Lower of Cost or Market Rule
Apr 02, 2015
The other day, I was speaking with a CFO who was describing his current year issues with the commodity that is a major part of the products he manufactures. He was specifically referring to the issues he has with the value for inventory. This commodity is subject to volatile price swings, some of which are material in relationship to the overall financial results of the company. As a result, the outside accountants are making adjustments every year to adjust this commodity inventory to market prices. This recently resulted in a large write-down in the inventory value from the original cost because commodity prices had declined so significantly at December 31st.
His question to me related to the specific rules associated with lower of cost or market adjustments and when those adjustments can be avoided, specifically related to commodity inventories. There are several cases where commodity price swings do not have to be reflected in the financial statements of the company.
In one case, if there are several different types of commodities that are being used to manufacture a given product, and one of those commodities has a significant price reduction and the other commodity does not, then it is likely that the overall price of the final product has not been materially affected. Therefore, the commodity with the price change that is held in inventory (as long as it is in correct proportion with the other commodities relative to its portion of the finished goods) does not need to be booked in the current year.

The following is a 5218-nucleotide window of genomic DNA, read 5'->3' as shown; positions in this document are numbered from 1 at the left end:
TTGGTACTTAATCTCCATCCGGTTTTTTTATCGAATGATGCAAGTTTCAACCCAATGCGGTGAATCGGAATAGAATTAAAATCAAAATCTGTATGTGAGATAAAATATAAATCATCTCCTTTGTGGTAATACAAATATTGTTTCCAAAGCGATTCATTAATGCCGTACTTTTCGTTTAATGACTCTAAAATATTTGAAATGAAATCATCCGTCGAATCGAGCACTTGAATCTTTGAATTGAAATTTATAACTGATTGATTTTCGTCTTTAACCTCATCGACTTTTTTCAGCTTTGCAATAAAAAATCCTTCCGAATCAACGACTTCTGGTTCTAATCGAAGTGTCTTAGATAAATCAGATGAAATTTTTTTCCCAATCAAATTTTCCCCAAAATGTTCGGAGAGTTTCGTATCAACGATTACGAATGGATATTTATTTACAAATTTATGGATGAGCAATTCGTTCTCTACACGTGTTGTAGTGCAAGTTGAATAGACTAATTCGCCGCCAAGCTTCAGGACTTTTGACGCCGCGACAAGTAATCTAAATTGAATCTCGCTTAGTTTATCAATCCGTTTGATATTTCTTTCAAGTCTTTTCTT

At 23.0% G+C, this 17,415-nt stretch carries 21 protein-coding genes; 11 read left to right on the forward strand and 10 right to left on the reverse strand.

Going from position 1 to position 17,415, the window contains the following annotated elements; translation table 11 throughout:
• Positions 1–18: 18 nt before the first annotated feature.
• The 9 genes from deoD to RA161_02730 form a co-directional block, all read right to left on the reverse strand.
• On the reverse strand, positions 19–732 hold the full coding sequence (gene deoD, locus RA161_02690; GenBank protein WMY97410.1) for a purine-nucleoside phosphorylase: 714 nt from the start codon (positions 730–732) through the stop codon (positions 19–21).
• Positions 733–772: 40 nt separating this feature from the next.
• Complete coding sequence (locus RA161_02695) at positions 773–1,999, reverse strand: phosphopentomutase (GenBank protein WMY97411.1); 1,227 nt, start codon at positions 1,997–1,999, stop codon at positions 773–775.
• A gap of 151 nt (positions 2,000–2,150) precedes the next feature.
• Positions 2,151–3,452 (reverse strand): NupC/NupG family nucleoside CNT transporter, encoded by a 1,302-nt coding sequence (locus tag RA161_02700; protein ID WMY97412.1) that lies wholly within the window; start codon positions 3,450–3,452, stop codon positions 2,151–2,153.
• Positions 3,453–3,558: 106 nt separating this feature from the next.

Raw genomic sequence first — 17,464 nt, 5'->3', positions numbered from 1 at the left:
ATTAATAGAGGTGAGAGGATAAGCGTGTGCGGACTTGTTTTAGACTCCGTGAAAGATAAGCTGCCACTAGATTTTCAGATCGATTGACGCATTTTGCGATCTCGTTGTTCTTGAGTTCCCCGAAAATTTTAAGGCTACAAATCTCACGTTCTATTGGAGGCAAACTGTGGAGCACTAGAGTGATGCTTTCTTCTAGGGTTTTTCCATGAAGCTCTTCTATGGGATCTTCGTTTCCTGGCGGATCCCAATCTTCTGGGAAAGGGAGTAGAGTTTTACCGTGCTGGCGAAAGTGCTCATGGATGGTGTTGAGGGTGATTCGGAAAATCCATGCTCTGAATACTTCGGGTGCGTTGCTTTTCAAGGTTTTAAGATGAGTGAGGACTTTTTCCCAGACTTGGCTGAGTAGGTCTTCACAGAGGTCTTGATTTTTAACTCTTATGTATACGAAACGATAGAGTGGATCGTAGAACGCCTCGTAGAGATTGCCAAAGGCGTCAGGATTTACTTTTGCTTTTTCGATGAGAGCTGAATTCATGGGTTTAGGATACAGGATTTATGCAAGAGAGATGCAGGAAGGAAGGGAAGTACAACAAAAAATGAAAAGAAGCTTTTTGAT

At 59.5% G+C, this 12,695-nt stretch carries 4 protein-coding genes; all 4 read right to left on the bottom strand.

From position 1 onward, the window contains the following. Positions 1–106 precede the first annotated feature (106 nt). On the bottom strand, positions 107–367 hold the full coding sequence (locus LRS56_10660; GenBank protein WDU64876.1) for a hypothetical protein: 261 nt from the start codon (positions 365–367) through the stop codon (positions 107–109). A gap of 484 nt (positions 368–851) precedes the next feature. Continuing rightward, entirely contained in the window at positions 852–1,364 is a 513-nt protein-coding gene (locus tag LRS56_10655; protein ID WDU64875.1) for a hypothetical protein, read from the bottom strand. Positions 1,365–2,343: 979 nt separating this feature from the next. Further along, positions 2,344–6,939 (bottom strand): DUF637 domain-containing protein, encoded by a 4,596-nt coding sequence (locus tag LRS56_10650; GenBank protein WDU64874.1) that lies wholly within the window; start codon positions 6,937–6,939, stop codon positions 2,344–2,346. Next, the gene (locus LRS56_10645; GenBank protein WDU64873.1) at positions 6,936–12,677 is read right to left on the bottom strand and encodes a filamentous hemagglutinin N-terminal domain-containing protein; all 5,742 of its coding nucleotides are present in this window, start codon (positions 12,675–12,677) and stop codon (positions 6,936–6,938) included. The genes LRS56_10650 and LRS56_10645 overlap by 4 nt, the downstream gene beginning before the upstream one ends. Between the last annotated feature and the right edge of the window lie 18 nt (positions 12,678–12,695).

The rule of lower cost or market can be applied to each item in inventory or to the total inventory, whichever method most clearly reflects income. This can be something that is quite beneficial when there are large swings in different directions that offset each other.
There are also changes in product pricing that even in a single commodity product are not required to be booked. If there is sufficient latitude on selling price adjustments to project the margins in the company, then adjustments in raw material prices that are easily offset by selling price adjustments also do not need to be booked at year end.
Yet another example where an adjustment would not be needed is related to price adjustments in commodity prices that dip at December 31st, but then quickly recover in the early stages of the new year, before the financial statements are finalized. Substantial evidence exists that market prices will recover before the inventory is sold.
It is important to understand all the different scenarios possible and look at your specific situation to determine if any adjustment is needed.
Categories: Cost Accounting